Tremain, Shelley. Reproductive freedom, self-regulation, and the government of impairment in utero
2006, Hypatia 21(1): 35-53.
Added by: Simon FoktAbstract: This article critically examines the constitution of impairment in prenatal testing and screening practices and various discourses that surround these technologies. While technologies to test and screen (for impairment) prenatally are claimed to enhance women's capacity to be self-determining, make informed reproductive choices, and, in effect, wrest control of their bodies from a patriarchal medical establishment, I contend that this emerging relation between pregnant women and reproductive technologies is a new strategy of a form of power that began to emerge in the late eighteenth century. Indeed, my argument is that the constitution of prenatal impairment, by and through these practices and procedures, is a widening form of modern government that increasingly limits the field of possible conduct in response to pregnancy. Hence, the government of impairment in utero is inextricably intertwined with the government of the maternal body.
Comment: Most useful in teaching on ethical issues at the beginning of life. It can be also used in teaching on the ethics of autonomy, freedom of choice, and feminism in general.Export citation in BibTeX formatExport text citationView this text on PhilPapersExport citation in Reference Manager formatExport citation in EndNote formatExport citation in Zotero format
Worth, Sarah E.. Fictional spaces
2004, Philosophical Forum 35 (4):439-455.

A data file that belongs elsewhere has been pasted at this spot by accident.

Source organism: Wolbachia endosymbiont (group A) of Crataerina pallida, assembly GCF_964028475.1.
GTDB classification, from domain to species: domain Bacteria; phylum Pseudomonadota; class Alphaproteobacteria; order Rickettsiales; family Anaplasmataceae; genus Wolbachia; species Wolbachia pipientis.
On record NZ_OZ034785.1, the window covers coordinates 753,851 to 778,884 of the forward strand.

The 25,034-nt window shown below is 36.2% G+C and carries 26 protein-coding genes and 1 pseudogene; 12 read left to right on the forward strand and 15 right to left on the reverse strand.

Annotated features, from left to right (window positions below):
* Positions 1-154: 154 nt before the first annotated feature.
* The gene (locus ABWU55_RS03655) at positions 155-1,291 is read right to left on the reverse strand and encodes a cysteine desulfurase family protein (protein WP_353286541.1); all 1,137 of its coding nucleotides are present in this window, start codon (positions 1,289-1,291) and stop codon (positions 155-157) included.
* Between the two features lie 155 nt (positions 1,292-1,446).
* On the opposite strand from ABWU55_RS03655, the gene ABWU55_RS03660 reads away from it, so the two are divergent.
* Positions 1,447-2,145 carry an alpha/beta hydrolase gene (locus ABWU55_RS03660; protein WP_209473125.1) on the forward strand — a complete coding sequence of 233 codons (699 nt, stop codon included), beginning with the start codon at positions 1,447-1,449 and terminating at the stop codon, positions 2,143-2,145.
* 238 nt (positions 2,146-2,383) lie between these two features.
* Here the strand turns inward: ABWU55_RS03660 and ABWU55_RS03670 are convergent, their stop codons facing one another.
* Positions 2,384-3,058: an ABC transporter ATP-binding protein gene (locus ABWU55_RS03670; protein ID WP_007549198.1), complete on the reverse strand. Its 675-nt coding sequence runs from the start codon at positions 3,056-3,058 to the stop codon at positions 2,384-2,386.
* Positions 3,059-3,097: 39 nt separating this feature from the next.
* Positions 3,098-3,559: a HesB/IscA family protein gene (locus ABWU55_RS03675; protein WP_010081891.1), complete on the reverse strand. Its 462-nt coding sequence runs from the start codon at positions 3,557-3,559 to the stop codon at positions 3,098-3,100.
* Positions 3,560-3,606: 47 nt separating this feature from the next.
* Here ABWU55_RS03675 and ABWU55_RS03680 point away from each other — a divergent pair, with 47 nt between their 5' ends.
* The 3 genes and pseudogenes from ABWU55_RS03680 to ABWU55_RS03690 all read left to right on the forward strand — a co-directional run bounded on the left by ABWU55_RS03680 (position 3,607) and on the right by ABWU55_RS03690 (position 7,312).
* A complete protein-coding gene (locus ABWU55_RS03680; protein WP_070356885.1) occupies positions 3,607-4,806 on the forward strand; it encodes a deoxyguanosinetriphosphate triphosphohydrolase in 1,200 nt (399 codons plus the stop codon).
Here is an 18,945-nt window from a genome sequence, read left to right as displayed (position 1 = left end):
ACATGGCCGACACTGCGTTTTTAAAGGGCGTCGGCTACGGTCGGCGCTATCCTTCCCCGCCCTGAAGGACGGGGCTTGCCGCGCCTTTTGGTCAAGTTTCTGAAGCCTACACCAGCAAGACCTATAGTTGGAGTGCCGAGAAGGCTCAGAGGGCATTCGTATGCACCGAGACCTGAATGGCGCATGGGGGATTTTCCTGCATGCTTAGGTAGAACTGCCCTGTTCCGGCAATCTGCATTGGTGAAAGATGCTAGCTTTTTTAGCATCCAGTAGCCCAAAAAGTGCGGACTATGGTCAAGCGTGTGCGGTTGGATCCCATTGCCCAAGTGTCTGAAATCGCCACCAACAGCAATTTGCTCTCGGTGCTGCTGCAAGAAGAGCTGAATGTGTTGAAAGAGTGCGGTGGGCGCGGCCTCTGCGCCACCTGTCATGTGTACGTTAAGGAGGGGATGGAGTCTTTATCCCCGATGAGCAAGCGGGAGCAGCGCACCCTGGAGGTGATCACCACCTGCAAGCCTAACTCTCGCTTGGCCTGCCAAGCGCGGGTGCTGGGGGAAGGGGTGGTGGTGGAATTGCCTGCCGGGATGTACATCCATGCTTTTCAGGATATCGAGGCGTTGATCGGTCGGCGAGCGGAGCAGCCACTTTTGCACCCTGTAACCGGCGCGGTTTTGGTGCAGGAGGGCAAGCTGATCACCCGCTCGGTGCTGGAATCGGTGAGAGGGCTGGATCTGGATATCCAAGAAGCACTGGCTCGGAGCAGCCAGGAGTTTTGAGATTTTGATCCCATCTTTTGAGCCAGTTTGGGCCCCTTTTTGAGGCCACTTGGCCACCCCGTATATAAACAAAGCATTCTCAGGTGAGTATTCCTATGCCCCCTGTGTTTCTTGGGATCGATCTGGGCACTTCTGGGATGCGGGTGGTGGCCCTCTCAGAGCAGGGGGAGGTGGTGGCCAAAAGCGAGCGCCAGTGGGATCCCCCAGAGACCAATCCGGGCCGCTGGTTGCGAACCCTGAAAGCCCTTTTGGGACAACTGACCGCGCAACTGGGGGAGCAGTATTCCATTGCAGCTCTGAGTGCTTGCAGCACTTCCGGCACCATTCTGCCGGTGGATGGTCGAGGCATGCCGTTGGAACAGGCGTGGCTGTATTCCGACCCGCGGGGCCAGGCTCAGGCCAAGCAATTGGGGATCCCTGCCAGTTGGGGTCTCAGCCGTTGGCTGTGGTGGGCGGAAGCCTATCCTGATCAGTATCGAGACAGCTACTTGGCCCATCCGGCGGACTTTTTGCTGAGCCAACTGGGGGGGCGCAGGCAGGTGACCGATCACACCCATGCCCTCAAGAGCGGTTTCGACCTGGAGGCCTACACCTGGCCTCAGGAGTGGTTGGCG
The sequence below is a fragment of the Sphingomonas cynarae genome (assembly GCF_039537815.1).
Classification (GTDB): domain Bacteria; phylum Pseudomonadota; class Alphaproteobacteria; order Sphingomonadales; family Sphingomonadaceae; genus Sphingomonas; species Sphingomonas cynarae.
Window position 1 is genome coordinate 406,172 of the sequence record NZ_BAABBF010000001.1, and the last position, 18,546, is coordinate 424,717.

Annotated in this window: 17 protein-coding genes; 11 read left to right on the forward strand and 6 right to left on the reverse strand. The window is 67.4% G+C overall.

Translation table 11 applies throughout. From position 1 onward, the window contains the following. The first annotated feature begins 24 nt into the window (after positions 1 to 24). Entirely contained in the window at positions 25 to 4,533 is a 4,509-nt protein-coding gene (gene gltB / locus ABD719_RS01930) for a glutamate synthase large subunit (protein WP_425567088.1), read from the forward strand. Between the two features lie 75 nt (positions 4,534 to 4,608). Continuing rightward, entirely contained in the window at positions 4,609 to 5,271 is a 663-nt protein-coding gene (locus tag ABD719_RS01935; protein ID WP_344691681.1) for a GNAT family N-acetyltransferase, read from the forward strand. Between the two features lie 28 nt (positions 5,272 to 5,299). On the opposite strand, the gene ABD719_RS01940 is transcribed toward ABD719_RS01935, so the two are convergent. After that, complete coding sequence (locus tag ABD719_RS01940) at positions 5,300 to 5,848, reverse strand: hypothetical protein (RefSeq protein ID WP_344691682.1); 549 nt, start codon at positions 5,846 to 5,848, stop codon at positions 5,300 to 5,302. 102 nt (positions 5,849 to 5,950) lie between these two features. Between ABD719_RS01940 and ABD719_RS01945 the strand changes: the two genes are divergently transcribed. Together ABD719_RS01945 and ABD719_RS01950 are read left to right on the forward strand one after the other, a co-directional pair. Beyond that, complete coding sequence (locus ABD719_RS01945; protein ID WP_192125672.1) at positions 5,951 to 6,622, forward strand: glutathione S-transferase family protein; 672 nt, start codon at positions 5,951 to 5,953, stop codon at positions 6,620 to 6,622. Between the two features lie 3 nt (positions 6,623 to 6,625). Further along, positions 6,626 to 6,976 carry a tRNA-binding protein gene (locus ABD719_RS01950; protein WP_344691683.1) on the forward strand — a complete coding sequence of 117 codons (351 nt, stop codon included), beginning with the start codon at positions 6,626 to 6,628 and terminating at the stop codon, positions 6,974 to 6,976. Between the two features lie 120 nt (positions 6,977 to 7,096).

Added by: Chris Blake-Turner, Contributed by: Christy Mag UidhirAbstract: Plato claims that representational art is dangerous because of its deceptive nature. He thinks that those who indulge too much in imitation will eventually have problems differentiating between imitation and reality. Aristotle, on the other hand, believes that indulging oneself in imitation (specifically theatrical tragedy) is healthy if the experience produces a catharsis - which would help one function better in real life. There has been a long-standing debate between these two positions on representation, both of them still having different strengths even when applied to contemporary situations. Ancient theories often hold special value when they continue to help us understand current issues, but what would Plato make of an IMAX film? Would Aristotle claim the same kind of catharsis could result from virtual reality, as a tragedy presented on the stage in ancient Greece? In what follows, I will use the theories of Plato and Aristotle as a foundation, and then move on to describe the changing nature of representation in order to explain how different kinds of media can affect our understanding of representation and our responses to it. Plato and Aristotle introduced the difficult moral and epistemological questions that result from the differentiation between reality and mimesis, or representation. Although there are still problems in explaining our real reactions to represented events, one aspect of the problem has changed significantly in the 20thcentury: the media through which the fictions or representations are presented. The changing nature of the media of fictional discourse calls for a reexamination of the theory we employ in understanding these experiences. In order to understand what effect the changing nature of the media has on these experiences, I will explore two other topics that will help clarify both the problems and the solutions. First, the changing concepts of what count as 'mimetic' and what count as 'fictional' need to be clarified in order that we know the kinds of discourses with which we are dealing. The Greek term mimesis, however, needs to be unpacked into the current terminology to account for the different aspects of representation, narrative, and fiction. Second, I will provide a general explanation of how fiction affects its readers according to current aesthetic theory as compared to ancient theory. Having dealt with these preliminary concerns, I will then argue that the changing nature of the media of representation changes the explanations of our experiences of fiction, which have been accounted for by earlier theory. I will argue further that these responses may in fact be more dependent upon the quality of the narrative structure of the fiction than the mode or media through which it is presented.
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